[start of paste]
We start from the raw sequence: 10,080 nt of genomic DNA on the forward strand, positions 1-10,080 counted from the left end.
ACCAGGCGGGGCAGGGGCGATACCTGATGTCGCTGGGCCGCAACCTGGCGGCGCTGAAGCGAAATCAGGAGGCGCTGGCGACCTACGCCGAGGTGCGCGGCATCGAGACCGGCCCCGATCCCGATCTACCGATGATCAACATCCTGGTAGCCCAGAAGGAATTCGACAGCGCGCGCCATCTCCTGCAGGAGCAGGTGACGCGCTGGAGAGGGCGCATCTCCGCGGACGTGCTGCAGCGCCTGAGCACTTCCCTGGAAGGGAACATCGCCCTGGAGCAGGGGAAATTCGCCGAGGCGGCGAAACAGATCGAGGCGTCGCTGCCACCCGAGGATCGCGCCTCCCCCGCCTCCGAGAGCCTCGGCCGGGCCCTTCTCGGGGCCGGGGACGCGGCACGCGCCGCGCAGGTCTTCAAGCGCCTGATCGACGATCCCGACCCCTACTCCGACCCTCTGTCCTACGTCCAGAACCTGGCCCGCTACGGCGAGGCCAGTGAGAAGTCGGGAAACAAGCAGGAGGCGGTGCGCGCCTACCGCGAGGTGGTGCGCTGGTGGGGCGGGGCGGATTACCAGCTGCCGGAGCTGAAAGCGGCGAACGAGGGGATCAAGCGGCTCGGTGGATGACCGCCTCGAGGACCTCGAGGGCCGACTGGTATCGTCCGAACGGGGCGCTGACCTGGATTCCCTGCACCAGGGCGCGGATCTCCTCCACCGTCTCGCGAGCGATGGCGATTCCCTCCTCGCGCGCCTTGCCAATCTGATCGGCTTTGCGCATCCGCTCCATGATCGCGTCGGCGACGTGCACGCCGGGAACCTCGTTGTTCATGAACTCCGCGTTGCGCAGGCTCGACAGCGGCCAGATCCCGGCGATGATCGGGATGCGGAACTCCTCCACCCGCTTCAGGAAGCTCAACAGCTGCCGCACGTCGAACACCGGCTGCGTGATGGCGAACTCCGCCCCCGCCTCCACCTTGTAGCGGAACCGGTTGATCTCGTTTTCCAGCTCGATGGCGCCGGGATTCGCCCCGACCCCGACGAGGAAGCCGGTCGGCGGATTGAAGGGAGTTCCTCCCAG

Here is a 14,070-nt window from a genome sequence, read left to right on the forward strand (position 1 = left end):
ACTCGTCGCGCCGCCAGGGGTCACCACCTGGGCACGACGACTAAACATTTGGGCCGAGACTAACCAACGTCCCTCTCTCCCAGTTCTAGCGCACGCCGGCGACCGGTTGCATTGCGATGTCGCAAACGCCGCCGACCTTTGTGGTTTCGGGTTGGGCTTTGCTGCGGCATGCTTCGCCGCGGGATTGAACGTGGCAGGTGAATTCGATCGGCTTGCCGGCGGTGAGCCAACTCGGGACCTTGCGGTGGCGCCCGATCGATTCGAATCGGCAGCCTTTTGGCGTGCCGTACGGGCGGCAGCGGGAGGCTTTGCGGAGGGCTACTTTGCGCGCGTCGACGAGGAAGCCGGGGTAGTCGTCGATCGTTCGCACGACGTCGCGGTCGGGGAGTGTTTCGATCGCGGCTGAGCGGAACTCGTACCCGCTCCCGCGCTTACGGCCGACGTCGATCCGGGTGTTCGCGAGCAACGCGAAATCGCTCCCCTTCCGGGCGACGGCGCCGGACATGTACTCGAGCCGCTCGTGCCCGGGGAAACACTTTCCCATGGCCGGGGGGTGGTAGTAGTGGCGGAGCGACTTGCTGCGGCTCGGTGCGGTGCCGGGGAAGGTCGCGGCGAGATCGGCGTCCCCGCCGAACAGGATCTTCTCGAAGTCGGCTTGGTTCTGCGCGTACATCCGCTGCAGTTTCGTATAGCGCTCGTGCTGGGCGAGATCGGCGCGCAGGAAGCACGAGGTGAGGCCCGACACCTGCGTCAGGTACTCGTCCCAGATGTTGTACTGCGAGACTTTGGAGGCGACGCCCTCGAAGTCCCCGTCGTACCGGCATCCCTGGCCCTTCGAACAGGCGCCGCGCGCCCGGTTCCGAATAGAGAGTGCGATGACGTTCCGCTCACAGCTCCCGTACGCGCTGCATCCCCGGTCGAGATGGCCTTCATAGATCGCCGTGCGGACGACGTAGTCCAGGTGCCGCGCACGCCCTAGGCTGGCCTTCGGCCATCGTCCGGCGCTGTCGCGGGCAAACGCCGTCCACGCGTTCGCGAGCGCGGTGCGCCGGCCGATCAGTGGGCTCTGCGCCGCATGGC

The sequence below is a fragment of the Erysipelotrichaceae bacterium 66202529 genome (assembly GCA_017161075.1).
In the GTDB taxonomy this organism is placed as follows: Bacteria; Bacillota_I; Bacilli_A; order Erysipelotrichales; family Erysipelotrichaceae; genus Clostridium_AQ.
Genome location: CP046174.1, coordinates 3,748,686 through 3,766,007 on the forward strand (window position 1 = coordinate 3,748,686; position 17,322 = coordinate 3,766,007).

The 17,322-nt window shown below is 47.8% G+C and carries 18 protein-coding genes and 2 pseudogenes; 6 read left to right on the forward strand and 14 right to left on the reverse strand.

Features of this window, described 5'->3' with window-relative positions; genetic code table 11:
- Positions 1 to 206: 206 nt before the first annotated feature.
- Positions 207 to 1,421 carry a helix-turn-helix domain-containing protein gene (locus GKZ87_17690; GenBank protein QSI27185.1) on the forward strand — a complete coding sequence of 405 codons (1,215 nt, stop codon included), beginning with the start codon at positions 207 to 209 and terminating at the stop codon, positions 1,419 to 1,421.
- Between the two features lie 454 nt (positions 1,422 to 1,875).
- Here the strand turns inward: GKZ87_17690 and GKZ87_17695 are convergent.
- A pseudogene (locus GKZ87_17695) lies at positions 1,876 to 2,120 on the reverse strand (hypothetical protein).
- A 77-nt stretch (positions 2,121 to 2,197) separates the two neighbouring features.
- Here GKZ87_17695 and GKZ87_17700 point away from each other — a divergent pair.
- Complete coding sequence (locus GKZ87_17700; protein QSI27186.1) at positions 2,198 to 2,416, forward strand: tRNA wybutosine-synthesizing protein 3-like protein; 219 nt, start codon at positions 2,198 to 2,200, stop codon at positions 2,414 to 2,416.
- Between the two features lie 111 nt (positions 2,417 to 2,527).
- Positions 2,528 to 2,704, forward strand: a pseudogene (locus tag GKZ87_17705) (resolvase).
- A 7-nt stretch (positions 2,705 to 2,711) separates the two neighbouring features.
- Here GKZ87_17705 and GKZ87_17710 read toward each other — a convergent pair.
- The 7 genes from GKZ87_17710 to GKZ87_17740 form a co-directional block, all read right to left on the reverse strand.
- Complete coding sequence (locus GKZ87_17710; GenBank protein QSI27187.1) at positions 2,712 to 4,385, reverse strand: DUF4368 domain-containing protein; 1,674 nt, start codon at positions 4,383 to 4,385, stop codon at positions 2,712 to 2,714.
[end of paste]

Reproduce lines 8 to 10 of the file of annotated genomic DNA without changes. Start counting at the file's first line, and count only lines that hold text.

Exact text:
The 17,322-nt window shown below is 47.8% G+C and carries 18 protein-coding genes and 2 pseudogenes; 6 read left to right on the forward strand and 14 right to left on the reverse strand.

Features of this window, described 5'->3' with window-relative positions; genetic code table 11:
- Positions 1 to 206: 206 nt before the first annotated feature.